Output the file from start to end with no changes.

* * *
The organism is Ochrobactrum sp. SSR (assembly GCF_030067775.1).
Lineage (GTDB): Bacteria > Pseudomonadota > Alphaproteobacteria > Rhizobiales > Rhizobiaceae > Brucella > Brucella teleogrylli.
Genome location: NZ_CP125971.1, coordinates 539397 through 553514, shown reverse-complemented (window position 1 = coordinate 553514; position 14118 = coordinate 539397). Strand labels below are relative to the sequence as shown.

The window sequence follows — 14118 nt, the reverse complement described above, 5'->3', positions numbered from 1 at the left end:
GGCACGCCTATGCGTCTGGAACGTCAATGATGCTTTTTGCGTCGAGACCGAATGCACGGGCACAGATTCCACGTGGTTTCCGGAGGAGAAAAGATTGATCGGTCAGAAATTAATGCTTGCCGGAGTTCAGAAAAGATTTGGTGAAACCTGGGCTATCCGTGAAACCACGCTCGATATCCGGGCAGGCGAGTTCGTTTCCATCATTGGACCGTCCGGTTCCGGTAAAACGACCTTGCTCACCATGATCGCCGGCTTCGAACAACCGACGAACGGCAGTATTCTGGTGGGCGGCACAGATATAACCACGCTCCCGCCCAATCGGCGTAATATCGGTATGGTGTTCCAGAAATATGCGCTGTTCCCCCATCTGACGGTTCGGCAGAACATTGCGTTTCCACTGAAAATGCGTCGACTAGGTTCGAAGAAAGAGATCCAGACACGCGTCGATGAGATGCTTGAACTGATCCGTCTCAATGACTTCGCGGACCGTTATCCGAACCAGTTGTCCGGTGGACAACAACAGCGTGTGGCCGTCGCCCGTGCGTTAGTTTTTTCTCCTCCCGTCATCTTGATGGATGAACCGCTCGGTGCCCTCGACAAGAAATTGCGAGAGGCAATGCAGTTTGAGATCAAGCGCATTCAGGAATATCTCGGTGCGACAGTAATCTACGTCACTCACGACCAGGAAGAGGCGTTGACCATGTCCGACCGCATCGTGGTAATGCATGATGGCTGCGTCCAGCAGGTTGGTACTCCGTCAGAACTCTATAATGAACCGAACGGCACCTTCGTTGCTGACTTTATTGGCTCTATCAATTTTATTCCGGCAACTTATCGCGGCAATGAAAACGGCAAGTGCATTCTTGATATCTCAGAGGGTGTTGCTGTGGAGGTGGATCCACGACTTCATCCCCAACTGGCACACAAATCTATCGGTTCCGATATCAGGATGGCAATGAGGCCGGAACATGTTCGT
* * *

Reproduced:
The organism is Ochrobactrum sp. SSR (assembly GCF_030067775.1).
Lineage (GTDB): Bacteria > Pseudomonadota > Alphaproteobacteria > Rhizobiales > Rhizobiaceae > Brucella > Brucella teleogrylli.
Genome location: NZ_CP125971.1, coordinates 539397 through 553514, shown reverse-complemented (window position 1 = coordinate 553514; position 14118 = coordinate 539397). Strand labels below are relative to the sequence as shown.

The window sequence follows — 14118 nt, the reverse complement described above, 5'->3', positions numbered from 1 at the left end:
GGCACGCCTATGCGTCTGGAACGTCAATGATGCTTTTTGCGTCGAGACCGAATGCACGGGCACAGATTCCACGTGGTTTCCGGAGGAGAAAAGATTGATCGGTCAGAAATTAATGCTTGCCGGAGTTCAGAAAAGATTTGGTGAAACCTGGGCTATCCGTGAAACCACGCTCGATATCCGGGCAGGCGAGTTCGTTTCCATCATTGGACCGTCCGGTTCCGGTAAAACGACCTTGCTCACCATGATCGCCGGCTTCGAACAACCGACGAACGGCAGTATTCTGGTGGGCGGCACAGATATAACCACGCTCCCGCCCAATCGGCGTAATATCGGTATGGTGTTCCAGAAATATGCGCTGTTCCCCCATCTGACGGTTCGGCAGAACATTGCGTTTCCACTGAAAATGCGTCGACTAGGTTCGAAGAAAGAGATCCAGACACGCGTCGATGAGATGCTTGAACTGATCCGTCTCAATGACTTCGCGGACCGTTATCCGAACCAGTTGTCCGGTGGACAACAACAGCGTGTGGCCGTCGCCCGTGCGTTAGTTTTTTCTCCTCCCGTCATCTTGATGGATGAACCGCTCGGTGCCCTCGACAAGAAATTGCGAGAGGCAATGCAGTTTGAGATCAAGCGCATTCAGGAATATCTCGGTGCGACAGTAATCTACGTCACTCACGACCAGGAAGAGGCGTTGACCATGTCCGACCGCATCGTGGTAATGCATGATGGCTGCGTCCAGCAGGTTGGTACTCCGTCAGAACTCTATAATGAACCGAACGGCACCTTCGTTGCTGACTTTATTGGCTCTATCAATTTTATTCCGGCAACTTATCGCGGCAATGAAAACGGCAAGTGCATTCTTGATATCTCAGAGGGTGTTGCTGTGGAGGTGGATCCACGACTTCATCCCCAACTGGCACACAAATCTATCGGTTCCGATATCAGGATGGCAATGAGGCCGGAACATGTTCGT